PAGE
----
Hide table of contents

Effective Altruism Communal Space

I have an idea for an EA community building project, which it would be best to trial in large student communities (e.g. Cambridge, Oxford). The model is based on the business model of Ziferblat [ziferblat.co.uk], a communal co-working area in Manchester. Essentially, the building is open for anyone to sit, work and hold meeting/events in; there's free WIFI, food, kitchen area use, books etc - the only thing that costs is the time you spend there. As a student, at 6p per minute, I can grab a 10 minute coffee and lunch (cereal, toast, soup, cake, fruit etc) for £1 - though I normally spend longer (~50 minutes). The business is very popular (especially with students) and they've opening more in major cities. There is always a respectful, inquisitive, friendly community culture, and I've made interesting friends (which wouldn't have happened if I just went to a cafe).

There's potential to use this model in local or student groups, to create an 'EA hub':

  • Buy or rent a large room or building space in centre of city/campus to use as local hub for EAs and students.
  • Have WIFI, seating area, tables, kitchen stocked with food.
  • Use as hangout area, meeting place for co-working and 1-on-1s, venue for events. Charge people per minute/hour/day etc. Open to everyone, subsided for 'EA members', free if working on EA project or at an EA event.
  • Volunteers for cooking cleaning up etc in return for free minutes, or paid employee.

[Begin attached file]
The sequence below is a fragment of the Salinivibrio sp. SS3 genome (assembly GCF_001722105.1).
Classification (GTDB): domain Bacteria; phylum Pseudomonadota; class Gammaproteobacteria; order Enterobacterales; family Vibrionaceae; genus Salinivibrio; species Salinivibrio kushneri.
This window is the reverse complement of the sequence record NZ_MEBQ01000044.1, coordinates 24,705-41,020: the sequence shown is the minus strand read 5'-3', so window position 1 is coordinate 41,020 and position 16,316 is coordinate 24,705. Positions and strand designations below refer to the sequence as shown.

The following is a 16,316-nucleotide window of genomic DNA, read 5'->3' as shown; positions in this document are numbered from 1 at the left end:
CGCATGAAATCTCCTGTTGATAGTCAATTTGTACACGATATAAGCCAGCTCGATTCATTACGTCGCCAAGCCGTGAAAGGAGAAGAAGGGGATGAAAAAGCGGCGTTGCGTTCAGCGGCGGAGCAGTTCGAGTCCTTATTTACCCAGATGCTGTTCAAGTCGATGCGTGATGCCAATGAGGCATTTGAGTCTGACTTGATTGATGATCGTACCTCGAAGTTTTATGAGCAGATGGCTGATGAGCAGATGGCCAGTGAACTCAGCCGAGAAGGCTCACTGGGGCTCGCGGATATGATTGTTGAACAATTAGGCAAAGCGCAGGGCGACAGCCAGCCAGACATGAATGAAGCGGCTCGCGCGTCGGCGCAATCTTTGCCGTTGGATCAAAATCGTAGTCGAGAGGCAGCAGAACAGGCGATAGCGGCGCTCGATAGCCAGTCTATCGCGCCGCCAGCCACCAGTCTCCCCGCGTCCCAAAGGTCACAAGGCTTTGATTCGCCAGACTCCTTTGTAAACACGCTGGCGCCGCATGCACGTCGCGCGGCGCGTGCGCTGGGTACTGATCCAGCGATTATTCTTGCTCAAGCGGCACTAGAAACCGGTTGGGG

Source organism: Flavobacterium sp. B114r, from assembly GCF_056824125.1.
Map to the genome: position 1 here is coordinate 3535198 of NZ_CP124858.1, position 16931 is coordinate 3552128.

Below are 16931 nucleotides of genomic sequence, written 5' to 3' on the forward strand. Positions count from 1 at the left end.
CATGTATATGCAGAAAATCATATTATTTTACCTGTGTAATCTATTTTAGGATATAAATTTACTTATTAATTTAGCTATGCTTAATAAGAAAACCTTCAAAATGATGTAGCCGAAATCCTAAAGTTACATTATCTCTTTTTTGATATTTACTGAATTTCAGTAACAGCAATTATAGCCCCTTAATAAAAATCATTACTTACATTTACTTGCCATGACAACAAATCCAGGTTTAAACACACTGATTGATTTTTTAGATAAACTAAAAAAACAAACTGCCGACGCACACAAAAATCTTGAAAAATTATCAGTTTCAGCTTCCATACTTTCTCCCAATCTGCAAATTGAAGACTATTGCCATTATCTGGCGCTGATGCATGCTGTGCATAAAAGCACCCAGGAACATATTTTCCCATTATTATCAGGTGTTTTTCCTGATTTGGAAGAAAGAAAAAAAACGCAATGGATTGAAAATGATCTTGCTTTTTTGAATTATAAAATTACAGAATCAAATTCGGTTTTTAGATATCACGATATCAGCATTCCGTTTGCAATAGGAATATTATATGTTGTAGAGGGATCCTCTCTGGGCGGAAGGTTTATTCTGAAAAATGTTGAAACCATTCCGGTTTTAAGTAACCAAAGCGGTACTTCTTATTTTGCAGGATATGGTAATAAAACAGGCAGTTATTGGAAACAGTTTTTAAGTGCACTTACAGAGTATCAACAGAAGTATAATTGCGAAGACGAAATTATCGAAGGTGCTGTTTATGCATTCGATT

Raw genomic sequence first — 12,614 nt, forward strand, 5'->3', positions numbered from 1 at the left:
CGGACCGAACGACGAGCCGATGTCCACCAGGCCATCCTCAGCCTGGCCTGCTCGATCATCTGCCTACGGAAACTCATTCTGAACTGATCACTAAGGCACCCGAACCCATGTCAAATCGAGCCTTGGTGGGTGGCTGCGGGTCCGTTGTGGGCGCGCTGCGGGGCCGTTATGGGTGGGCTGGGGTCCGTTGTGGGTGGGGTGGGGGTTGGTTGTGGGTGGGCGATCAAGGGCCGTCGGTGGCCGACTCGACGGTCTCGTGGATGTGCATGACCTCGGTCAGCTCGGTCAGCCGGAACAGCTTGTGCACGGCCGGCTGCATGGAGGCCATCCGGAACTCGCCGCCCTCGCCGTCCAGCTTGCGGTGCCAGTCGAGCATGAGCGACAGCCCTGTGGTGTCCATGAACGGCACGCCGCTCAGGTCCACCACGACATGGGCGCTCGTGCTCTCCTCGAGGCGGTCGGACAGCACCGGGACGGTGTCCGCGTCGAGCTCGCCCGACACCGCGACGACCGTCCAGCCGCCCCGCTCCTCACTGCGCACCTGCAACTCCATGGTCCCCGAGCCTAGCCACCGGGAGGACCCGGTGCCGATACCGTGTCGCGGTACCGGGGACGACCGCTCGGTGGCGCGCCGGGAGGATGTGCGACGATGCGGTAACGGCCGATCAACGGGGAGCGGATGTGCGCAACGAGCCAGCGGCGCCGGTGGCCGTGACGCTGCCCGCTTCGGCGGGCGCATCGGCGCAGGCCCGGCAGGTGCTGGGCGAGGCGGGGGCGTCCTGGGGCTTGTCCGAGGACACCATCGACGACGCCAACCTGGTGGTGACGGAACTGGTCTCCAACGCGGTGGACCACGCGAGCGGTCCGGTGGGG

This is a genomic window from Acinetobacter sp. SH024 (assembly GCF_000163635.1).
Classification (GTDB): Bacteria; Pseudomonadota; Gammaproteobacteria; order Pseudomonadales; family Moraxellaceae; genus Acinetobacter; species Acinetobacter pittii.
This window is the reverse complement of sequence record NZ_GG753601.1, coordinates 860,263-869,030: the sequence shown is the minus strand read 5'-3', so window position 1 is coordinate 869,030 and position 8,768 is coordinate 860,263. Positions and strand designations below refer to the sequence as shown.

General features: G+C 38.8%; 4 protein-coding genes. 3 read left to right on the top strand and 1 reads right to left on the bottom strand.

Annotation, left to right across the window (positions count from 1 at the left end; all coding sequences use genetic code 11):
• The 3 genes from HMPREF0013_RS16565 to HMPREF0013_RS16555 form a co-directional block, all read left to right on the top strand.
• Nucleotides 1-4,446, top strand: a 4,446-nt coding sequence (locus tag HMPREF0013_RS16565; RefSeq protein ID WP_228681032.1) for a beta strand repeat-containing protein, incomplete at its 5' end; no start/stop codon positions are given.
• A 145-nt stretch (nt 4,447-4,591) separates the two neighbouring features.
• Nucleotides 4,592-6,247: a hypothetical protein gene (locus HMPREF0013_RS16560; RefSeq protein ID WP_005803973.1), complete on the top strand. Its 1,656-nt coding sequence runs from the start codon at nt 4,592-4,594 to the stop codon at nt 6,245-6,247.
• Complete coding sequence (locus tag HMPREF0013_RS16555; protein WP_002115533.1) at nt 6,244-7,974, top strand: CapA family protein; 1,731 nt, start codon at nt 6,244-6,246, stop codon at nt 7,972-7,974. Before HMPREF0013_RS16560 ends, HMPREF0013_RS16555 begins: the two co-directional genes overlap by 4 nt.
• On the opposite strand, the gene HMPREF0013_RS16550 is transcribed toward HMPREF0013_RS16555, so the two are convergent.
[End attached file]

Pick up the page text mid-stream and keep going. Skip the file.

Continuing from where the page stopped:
• Potential for enterprise to be self-sufficient and reimburse invested capital.


  • Allows for perks: free for committee members, GWWC pledgers.
  • Easy to advertise and coordinate events.
  • Easy to introduce friends and get them involved.
  • Overcomes non-identity issues - could become a 'member'.
  • Students go to local cafes etc anyway - this is cheaper! Money saved could be put in giving game/donation fund.
  • Saves money on events (venues, food etc).

Open to sharing more of my experiences and ideas, and very interested to hear if any group has the resources to try this out!



  • Feedback:
    • ‘I guess one drawback of the model I can see is that, if you spend more than 30 minutes with a coffee there, it becomes more expensive than working somewhere else. I would imagine most people spend longer than that working in one place?’
  • Solutions:
    • Pay by hour.
    • Depends who/ what working on - still benefiting from WiFi etc
    • Have two areas: a working room where you don’t have to check in and a coffee/eating room where you check in and out (and can’t take out items) where you pay per x.




Sorted by Click to highlight new comments since:

I like the idea! I think it's worth thinking about how well this is going for Ziferblat and why more people haven't tried it - is it a new thing that seems likely to catch on in other cities, or is there a reason this model isn't more common? Have other interest groups tried something similar? It bears a resemblance to a Christian Science reading room, but with a different financial model, or Copenhagen's "Student House" but for a particular interest group.

This is more or less the model of Kocherga anticafe in Moscow (Rationalist cafe running a lot of events and also rationality workshops). They have about 3 years of experience with it, so you can just ask, and do not need to trial.

One reason why I'm not really a fan of such model is it creates some background pressure to watch the clock and move longer activities elsewhere.

What we have in Prague is a teahouse. One room is open for normal public, other is more of a private space for coworking and community events. Teas are for voluntary contributions (there is some recommended price level). Works just fine, does not create stupid incentives, and > 99,95% guests pay the contribution.

I checked out the Ziferblat in London recently and it was really cool, but it's unfortunately shutting down now due to the price of rent.

Curated and popular this week
Relevant opportunities